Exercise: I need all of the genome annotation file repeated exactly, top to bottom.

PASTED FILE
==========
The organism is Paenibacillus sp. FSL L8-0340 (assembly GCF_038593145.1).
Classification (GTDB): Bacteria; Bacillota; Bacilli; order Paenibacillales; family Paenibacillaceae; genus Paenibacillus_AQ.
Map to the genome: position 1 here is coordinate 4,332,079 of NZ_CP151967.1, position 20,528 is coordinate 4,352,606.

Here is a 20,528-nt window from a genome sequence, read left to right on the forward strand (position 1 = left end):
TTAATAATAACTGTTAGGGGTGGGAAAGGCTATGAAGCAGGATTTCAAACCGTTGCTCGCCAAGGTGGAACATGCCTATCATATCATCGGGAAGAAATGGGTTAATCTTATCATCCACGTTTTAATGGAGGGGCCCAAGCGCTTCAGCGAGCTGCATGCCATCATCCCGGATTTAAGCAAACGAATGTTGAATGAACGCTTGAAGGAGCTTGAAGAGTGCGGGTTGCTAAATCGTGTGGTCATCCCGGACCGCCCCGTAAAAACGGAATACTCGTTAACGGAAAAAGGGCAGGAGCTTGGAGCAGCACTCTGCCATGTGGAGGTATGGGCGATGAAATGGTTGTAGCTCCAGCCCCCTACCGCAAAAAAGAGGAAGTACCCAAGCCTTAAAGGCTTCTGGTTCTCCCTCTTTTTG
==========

The organism is Paenibacillus sp. FSL L8-0340 (assembly GCF_038593145.1).
Classification (GTDB): Bacteria; Bacillota; Bacilli; order Paenibacillales; family Paenibacillaceae; genus Paenibacillus_AQ.
Map to the genome: position 1 here is coordinate 4,332,079 of NZ_CP151967.1, position 20,528 is coordinate 4,352,606.

Here is a 20,528-nt window from a genome sequence, read left to right on the forward strand (position 1 = left end):
TTAATAATAACTGTTAGGGGTGGGAAAGGCTATGAAGCAGGATTTCAAACCGTTGCTCGCCAAGGTGGAACATGCCTATCATATCATCGGGAAGAAATGGGTTAATCTTATCATCCACGTTTTAATGGAGGGGCCCAAGCGCTTCAGCGAGCTGCATGCCATCATCCCGGATTTAAGCAAACGAATGTTGAATGAACGCTTGAAGGAGCTTGAAGAGTGCGGGTTGCTAAATCGTGTGGTCATCCCGGACCGCCCCGTAAAAACGGAATACTCGTTAACGGAAAAAGGGCAGGAGCTTGGAGCAGCACTCTGCCATGTGGAGGTATGGGCGATGAAATGGTTGTAGCTCCAGCCCCCTACCGCAAAAAAGAGGAAGTACCCAAGCCTTAAAGGCTTCTGGTTCTCCCTCTTTTTG